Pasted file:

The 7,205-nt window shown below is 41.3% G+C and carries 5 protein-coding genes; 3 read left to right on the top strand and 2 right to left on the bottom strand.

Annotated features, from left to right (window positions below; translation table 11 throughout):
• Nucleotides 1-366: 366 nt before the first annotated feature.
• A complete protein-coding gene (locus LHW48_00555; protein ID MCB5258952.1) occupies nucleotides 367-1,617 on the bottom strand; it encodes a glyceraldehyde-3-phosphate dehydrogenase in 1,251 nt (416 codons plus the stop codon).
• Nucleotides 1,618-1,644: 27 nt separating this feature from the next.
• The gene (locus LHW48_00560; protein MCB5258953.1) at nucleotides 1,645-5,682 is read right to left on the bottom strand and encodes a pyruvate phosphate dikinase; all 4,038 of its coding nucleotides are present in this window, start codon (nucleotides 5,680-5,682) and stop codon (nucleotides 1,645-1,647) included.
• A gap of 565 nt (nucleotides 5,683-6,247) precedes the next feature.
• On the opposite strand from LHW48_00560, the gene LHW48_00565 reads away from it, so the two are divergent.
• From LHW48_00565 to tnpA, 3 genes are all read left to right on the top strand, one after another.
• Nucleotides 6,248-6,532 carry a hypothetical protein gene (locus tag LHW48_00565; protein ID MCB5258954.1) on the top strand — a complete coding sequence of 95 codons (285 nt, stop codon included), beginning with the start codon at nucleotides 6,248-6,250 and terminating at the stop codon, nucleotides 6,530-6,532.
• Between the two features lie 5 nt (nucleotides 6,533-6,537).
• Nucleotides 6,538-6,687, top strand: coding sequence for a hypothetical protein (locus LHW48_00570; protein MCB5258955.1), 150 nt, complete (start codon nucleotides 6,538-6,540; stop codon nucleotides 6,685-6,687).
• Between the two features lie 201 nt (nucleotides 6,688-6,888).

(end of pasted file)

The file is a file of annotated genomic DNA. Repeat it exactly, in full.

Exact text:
The 7,205-nt window shown below is 41.3% G+C and carries 5 protein-coding genes; 3 read left to right on the top strand and 2 right to left on the bottom strand.

Annotated features, from left to right (window positions below; translation table 11 throughout):
• Nucleotides 1-366: 366 nt before the first annotated feature.
• A complete protein-coding gene (locus LHW48_00555; protein ID MCB5258952.1) occupies nucleotides 367-1,617 on the bottom strand; it encodes a glyceraldehyde-3-phosphate dehydrogenase in 1,251 nt (416 codons plus the stop codon).
• Nucleotides 1,618-1,644: 27 nt separating this feature from the next.
• The gene (locus LHW48_00560; protein MCB5258953.1) at nucleotides 1,645-5,682 is read right to left on the bottom strand and encodes a pyruvate phosphate dikinase; all 4,038 of its coding nucleotides are present in this window, start codon (nucleotides 5,680-5,682) and stop codon (nucleotides 1,645-1,647) included.
• A gap of 565 nt (nucleotides 5,683-6,247) precedes the next feature.
• On the opposite strand from LHW48_00560, the gene LHW48_00565 reads away from it, so the two are divergent.
• From LHW48_00565 to tnpA, 3 genes are all read left to right on the top strand, one after another.
• Nucleotides 6,248-6,532 carry a hypothetical protein gene (locus tag LHW48_00565; protein ID MCB5258954.1) on the top strand — a complete coding sequence of 95 codons (285 nt, stop codon included), beginning with the start codon at nucleotides 6,248-6,250 and terminating at the stop codon, nucleotides 6,530-6,532.
• Between the two features lie 5 nt (nucleotides 6,533-6,537).
• Nucleotides 6,538-6,687, top strand: coding sequence for a hypothetical protein (locus LHW48_00570; protein MCB5258955.1), 150 nt, complete (start codon nucleotides 6,538-6,540; stop codon nucleotides 6,685-6,687).
• Between the two features lie 201 nt (nucleotides 6,688-6,888).